Enter your mobile number or email address below and we'll send you a link to download the free Kindle App. Then you can start reading Kindle books on your smartphone, tablet, or computer - no Kindle device required.
To get the free app, enter your email address or mobile phone number.
The Forrests Paperback – August 7, 2012
Top 20 lists in Books
View the top 20 best sellers of all time, the most reviewed books of all time and some of our editors' favorite picks. Learn more
“Transcendent… the author's descriptively rich prose and sense of scene drives the story on…Perkins knows how to artfully reveal her characters' inner machinations as they cope with whatever comes their way.” ―Publishers Weekly, starred review
“This timelessly true tale will appeal to discerning readers of literary fiction.” ―Booklist
“Perkins has a remarkable ability to capture the joys and angst of each stage of life, from the stings and sorrows of rejection and loss to feelings of ineptitude, boredom, and desire to the sustaining love of family…recommended for fans of family sagas such as those by Anne Tyler and Zadie Smith.” ―Library Journal
About the Author
Emily Perkins was born in 1970. She is the author of Not Her Real Name, a prizewinning collection of short stories that won the Geoffrey Faber Memorial Prize and was shortlisted for the John Llewellyn Rhys Prize, and the novels Leave Before You Go, The New Girl, and Novel About My Wife, winner of the Believer Book Award.
More About the Author
Top Customer Reviews
This is an ordinary story about ordinary people who live boring, uninteresting lives. Why should I care? Why should I waste my time reading about them? Perhaps Perkins' prose is considered "literary" but I just found it annoying. There are pages and pages of detailed descriptions of the most ordinary, every day things, as if she just needed to fill pages. For example, Perkins gives us a full page and a half of Emily making a meal in the most mind numbing detail of ordinary things: "she put the macaroni cheese in the oven and started on the birthday cake. . . . The eggs were thick shelled, hard to crack . . . She sifted flour and baking soda over the wet mixture." And so on, ad infinitum throughout the book.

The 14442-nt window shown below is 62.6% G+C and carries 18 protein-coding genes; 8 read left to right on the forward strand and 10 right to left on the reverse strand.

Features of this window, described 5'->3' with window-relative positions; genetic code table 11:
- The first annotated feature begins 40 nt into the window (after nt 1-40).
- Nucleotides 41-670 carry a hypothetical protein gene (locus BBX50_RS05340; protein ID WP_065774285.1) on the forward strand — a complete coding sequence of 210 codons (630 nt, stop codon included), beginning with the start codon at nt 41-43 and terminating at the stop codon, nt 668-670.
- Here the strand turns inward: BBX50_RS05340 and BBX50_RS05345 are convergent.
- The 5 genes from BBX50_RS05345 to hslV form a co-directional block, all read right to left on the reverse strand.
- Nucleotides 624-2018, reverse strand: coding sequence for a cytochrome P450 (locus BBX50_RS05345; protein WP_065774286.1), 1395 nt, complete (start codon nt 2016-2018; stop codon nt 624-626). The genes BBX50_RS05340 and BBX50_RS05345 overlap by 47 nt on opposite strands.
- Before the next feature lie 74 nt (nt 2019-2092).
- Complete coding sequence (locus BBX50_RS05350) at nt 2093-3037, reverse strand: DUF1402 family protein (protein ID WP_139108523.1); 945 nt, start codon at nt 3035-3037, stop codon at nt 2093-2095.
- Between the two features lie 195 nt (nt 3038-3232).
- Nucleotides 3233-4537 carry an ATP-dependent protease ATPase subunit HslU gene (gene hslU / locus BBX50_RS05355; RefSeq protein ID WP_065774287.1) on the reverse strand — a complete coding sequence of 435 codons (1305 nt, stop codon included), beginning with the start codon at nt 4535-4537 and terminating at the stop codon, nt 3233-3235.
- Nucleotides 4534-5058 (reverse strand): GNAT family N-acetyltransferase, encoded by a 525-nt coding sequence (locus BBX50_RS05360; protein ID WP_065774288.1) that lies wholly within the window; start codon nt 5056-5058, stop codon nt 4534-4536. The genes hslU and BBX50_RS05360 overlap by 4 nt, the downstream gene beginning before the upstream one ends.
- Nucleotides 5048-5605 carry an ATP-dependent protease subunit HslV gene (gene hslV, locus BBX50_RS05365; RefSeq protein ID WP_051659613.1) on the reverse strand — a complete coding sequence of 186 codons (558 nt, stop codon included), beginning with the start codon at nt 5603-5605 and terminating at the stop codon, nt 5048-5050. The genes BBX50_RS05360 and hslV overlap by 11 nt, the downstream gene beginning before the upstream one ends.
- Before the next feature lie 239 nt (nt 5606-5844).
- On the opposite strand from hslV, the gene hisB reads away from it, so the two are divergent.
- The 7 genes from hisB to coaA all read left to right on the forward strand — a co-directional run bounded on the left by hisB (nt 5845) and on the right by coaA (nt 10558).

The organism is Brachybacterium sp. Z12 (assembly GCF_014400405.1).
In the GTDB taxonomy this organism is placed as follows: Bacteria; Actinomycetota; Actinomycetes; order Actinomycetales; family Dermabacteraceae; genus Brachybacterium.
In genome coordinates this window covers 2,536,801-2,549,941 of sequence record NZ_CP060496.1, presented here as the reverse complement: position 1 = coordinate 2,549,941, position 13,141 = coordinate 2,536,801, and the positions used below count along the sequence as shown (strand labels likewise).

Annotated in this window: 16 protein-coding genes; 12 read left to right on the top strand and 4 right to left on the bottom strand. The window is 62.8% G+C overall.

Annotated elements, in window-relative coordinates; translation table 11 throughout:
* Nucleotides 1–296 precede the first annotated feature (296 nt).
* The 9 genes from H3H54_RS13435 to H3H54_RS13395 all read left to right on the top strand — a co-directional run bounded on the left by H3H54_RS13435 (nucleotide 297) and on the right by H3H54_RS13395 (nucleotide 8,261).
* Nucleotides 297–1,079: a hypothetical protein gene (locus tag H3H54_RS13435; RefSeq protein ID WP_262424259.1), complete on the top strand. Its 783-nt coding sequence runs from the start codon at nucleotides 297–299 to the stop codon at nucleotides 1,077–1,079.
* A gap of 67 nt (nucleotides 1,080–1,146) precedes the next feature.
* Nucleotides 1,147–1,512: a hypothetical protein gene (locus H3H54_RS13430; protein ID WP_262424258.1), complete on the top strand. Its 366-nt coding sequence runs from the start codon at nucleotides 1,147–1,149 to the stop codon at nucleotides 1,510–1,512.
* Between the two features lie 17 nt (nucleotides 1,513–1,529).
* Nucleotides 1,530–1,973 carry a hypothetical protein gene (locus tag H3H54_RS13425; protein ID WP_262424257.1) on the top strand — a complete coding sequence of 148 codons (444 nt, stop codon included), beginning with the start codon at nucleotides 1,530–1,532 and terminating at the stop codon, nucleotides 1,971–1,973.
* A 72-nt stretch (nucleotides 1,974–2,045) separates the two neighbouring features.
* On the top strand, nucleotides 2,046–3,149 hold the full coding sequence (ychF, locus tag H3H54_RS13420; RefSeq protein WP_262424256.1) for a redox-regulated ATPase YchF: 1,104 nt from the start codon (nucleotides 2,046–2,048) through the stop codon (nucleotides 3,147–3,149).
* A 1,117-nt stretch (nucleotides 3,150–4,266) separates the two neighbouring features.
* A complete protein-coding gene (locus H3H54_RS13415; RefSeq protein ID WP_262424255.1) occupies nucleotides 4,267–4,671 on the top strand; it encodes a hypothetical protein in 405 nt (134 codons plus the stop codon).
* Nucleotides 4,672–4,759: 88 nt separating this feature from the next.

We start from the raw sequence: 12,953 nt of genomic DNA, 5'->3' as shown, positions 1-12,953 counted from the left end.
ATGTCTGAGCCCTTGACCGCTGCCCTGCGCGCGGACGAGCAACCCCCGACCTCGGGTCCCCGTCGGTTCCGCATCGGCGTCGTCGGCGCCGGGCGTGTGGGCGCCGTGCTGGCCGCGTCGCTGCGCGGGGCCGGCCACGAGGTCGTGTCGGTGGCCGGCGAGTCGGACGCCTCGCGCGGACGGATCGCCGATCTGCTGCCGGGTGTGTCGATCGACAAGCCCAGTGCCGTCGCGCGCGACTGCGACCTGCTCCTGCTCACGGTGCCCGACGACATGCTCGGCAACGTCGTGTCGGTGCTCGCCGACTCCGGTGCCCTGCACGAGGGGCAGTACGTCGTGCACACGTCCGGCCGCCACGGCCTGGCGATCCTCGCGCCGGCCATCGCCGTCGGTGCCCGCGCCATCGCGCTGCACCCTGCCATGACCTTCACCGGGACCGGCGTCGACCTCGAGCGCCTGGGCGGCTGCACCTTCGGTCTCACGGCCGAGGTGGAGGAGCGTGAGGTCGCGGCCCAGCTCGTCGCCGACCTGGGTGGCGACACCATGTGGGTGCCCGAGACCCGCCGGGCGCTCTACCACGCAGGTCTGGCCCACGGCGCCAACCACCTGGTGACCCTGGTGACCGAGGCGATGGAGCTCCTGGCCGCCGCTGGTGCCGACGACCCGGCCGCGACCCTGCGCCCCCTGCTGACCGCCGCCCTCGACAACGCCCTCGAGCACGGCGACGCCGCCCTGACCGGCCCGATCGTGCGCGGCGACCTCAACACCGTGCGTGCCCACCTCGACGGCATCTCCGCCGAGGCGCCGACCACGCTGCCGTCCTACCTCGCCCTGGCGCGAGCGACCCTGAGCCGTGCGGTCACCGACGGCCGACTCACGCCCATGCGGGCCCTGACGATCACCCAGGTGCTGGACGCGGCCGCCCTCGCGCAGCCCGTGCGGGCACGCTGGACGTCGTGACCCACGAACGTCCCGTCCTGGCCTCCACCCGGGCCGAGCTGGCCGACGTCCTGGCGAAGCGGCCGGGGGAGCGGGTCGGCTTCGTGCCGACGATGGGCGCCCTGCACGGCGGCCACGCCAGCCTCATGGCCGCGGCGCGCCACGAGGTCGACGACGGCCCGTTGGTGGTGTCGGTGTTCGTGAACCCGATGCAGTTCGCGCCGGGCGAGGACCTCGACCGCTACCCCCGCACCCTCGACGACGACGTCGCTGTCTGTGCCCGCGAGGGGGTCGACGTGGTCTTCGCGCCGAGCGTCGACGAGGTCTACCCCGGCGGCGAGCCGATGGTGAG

Nothing really happens in this story, and even when something momentous happens, life changing events that can really alter a person's life, they are just passed over and on to the next vignette. This is not my idea of good literature, just words on a page and I really don't understand all the accolades. My advice is to skip this one,
However, I found the book to be really nostalgic, especially the early part, when their were so many anecdotes reminding me of the fun, the imagination, the sensory experiences and the adventures of my childhood. How simple life seemed to me then ... but it was certainly not simple for Evelyn and her siblings as they coped with the foibles of hippie parents.
The nostalgia made the book for me - without it, I would probably have been quite bored.
The prose. Whatever the scene, whatever the era, Perkins somehow manages to evoke the most vivid, startling and real imagery from her writing. I particularly admired her word-smithery in regards to swearing. For most authors swearing has mere shock value. Perkins has a strange talent throwing around (mostly F-bombs) in an oddly artistic fashion, matched only by her ability to sexually charge a scene.